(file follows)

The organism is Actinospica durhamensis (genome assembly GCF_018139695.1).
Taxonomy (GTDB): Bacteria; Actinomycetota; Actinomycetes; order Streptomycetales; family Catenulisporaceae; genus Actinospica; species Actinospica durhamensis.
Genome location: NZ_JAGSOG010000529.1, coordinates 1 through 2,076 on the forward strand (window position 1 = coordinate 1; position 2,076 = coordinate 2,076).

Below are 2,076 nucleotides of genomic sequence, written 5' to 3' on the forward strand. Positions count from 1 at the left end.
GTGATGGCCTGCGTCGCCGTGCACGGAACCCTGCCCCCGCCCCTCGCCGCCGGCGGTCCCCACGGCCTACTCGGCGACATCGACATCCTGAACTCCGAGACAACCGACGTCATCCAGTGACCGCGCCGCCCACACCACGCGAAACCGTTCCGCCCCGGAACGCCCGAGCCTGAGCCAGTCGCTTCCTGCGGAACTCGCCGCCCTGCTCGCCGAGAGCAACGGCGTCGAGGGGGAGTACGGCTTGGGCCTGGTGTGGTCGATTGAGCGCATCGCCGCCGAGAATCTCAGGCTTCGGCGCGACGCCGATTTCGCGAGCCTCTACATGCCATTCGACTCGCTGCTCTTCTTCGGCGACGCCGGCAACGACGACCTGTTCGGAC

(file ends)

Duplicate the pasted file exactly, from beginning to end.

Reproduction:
The organism is Actinospica durhamensis (genome assembly GCF_018139695.1).
Taxonomy (GTDB): Bacteria; Actinomycetota; Actinomycetes; order Streptomycetales; family Catenulisporaceae; genus Actinospica; species Actinospica durhamensis.
Genome location: NZ_JAGSOG010000529.1, coordinates 1 through 2,076 on the forward strand (window position 1 = coordinate 1; position 2,076 = coordinate 2,076).

Below are 2,076 nucleotides of genomic sequence, written 5' to 3' on the forward strand. Positions count from 1 at the left end.
GTGATGGCCTGCGTCGCCGTGCACGGAACCCTGCCCCCGCCCCTCGCCGCCGGCGGTCCCCACGGCCTACTCGGCGACATCGACATCCTGAACTCCGAGACAACCGACGTCATCCAGTGACCGCGCCGCCCACACCACGCGAAACCGTTCCGCCCCGGAACGCCCGAGCCTGAGCCAGTCGCTTCCTGCGGAACTCGCCGCCCTGCTCGCCGAGAGCAACGGCGTCGAGGGGGAGTACGGCTTGGGCCTGGTGTGGTCGATTGAGCGCATCGCCGCCGAGAATCTCAGGCTTCGGCGCGACGCCGATTTCGCGAGCCTCTACATGCCATTCGACTCGCTGCTCTTCTTCGGCGACGCCGGCAACGACGACCTGTTCGGAC